This feature, in which we recommend books based on what you tell us in an email, is going to be around throughout our summer vacation. I am trying to catch up on all the kind people who have been patiently waiting for a recommendation. If you have specific questions, needs, or desires (my child is a reluctant reader who loves carnage but hates cats) send it to us here, and we will do our best to recommend the right book for you. And, as always, please don’t hesitate to put in your own recommendations!
And now, a boy!
This young man (he’s in 3rd grade) is going to shock you: he did not like Encyclopedia Brown. His mother is looking for a series (she mentioned the Wayside School books, and Hatchet, as well), but isn't sure as to what will really capture his interest, and be engaging (not to mention at the right reading level).
Well, we think that she’s got a great idea in the Wayside School books, which are completely excellent. What else? How about this?
Pandering? Sure. Immature? But of course! Right on target? Absolutely. We say: there’s nothing wrong with pleasure. And if he’s into silliness and mystery together, he might take a look at Chet Gecko as well.
12 thoughts on “We Recommend—Something Other Than Encyclopedia Brown”
As you probably already know, I LOVE Captain Underpants! When I taught third grade we read Hatchet out loud and then handed the sequels to the kids. What about Sign of the Beaver? And, The Narnia series?
Don’t forget the “Diary of a Wimpy Kid” series!
These may be a little dated, but how about the Great Brain series? And the Alvin Fernald books? (Gosh, I loved those and so did my daughter.) And Homer Price?
‘My Side of the Mountain’, perhaps?
Any of the Bruce Coville books? Specifically ‘Jeremy Thatcher, Dragon Hatcher’, ‘Jennifer Murdley’s Toad’, and ‘The Skull of Truth’.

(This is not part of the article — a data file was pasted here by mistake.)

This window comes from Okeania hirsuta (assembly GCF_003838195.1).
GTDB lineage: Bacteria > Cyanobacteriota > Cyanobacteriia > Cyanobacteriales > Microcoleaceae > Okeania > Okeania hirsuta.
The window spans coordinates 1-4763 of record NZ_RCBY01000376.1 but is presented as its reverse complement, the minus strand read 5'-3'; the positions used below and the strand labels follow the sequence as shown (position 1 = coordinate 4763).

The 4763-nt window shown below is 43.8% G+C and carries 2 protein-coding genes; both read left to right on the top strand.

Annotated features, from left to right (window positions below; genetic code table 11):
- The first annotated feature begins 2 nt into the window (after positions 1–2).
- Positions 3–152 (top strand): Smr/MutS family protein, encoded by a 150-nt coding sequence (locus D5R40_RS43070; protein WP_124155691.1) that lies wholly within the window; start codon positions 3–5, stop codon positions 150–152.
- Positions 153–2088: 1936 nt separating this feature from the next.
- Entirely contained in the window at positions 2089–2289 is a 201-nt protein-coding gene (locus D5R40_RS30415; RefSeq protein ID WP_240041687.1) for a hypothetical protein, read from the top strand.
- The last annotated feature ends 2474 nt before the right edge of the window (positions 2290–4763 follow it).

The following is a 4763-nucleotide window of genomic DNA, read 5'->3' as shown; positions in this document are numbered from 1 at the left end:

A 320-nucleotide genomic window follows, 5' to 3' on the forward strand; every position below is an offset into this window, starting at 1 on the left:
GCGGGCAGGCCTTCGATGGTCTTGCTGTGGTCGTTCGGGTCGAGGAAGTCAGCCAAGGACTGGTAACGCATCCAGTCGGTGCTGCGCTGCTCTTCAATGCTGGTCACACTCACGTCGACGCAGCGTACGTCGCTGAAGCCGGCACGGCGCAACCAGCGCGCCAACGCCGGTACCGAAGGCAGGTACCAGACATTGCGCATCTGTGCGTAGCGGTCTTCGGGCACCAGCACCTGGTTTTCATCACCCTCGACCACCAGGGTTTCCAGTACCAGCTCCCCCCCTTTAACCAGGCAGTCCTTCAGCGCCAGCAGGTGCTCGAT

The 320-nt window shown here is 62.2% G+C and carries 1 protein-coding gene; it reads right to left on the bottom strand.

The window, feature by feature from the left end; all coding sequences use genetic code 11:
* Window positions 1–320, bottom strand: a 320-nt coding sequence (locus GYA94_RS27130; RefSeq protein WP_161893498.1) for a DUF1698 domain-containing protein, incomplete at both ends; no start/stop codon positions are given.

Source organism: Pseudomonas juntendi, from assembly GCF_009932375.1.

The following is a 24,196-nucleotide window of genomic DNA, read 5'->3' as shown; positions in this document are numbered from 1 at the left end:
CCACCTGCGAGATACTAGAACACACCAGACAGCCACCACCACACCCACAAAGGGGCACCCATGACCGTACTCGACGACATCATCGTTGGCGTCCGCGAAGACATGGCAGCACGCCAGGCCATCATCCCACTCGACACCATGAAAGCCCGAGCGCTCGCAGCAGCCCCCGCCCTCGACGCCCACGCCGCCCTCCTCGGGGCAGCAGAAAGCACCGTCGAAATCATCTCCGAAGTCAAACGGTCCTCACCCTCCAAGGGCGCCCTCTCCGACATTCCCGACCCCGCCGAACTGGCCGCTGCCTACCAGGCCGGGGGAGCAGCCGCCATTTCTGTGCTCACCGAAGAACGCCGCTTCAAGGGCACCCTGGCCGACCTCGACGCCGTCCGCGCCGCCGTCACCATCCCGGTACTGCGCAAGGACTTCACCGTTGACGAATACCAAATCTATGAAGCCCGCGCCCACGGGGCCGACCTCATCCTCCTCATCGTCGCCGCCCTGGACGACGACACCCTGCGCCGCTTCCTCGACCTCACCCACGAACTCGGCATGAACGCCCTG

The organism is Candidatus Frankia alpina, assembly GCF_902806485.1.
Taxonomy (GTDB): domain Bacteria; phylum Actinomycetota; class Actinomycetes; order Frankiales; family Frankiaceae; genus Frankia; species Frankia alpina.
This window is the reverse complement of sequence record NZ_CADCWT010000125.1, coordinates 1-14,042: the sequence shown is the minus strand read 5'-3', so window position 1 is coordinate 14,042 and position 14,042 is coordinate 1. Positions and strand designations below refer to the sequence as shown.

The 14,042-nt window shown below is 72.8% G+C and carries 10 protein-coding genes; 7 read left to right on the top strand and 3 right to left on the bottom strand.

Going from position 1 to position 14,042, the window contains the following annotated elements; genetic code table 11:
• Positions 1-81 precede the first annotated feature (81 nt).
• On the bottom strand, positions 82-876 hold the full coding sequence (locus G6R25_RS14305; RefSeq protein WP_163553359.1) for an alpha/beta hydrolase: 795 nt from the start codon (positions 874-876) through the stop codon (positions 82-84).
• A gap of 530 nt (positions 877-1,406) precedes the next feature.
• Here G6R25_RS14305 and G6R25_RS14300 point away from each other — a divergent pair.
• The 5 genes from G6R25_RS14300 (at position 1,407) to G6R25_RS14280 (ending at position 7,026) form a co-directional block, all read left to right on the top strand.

Have YOUR girls read the Bruce Coville books? I recommend them to everyone. I fell in love with them in third grade, and still re-read them at the age of 21.
I bet he would liket the Chet Gecko series and the Hank the Cowdog series too.
Similar are the “Rover Chronicles” by Roddy Doyle. The word poop is used (a lot), but my son found them hilarious. We had them in an anthology – the individual titles that we have read are “The Giggler Treatment”, “Rover Saves Christmas”, and “The Meanwhile Adventures”.
Definitely the Bruce Coville My Teacher is an Alien series; he’s also got a bunch of that are not within the series.
How to eat Fried Worms (though I know it’s not a series).
Judy Blume’s Fudge series
The Indian in the Cupboard series (Lynn Reid Banks).
Strongly suggest most of Roald Dahl’s books; though they aren’t a series, they’re fabulously engaging and interesting for that age. (try James and the Giant Peach, The BFG, The Twits, Danny the Champion of the World, Charlie and the Chocolate Factory)
How about the Weird School series. Even I have to laugh at some of them.
The Plant That Ate Dirty Socks series by Nancy McArthur. My younger brother thought they were the best books ever for years.
I’ll never forget when Dav Pilkey visited my elementary school in the mid-eighties. We kids acted like Madonna was in the house.
I was also going to suggest Bruce Coville. My kids recently read the “Moongobble and Me” series and really enjoyed it.
Is he too old for “Time Warp Trio”? We’ve just started looking at them with my 6-year-old, so I don’t know, but I love his sensibility (discovered him through “The Stinky Cheese Man”).
I also loved “The Great Brain” books, though I liked Encyclopedia Brown too, so maybe that’s not for him. But in the same vein of troublemaking boys from an earlier time, what about “Soup”? I don’t know about a series, but there are other books about him, and he’s written a lot so if he likes that, there would be more choices to look at.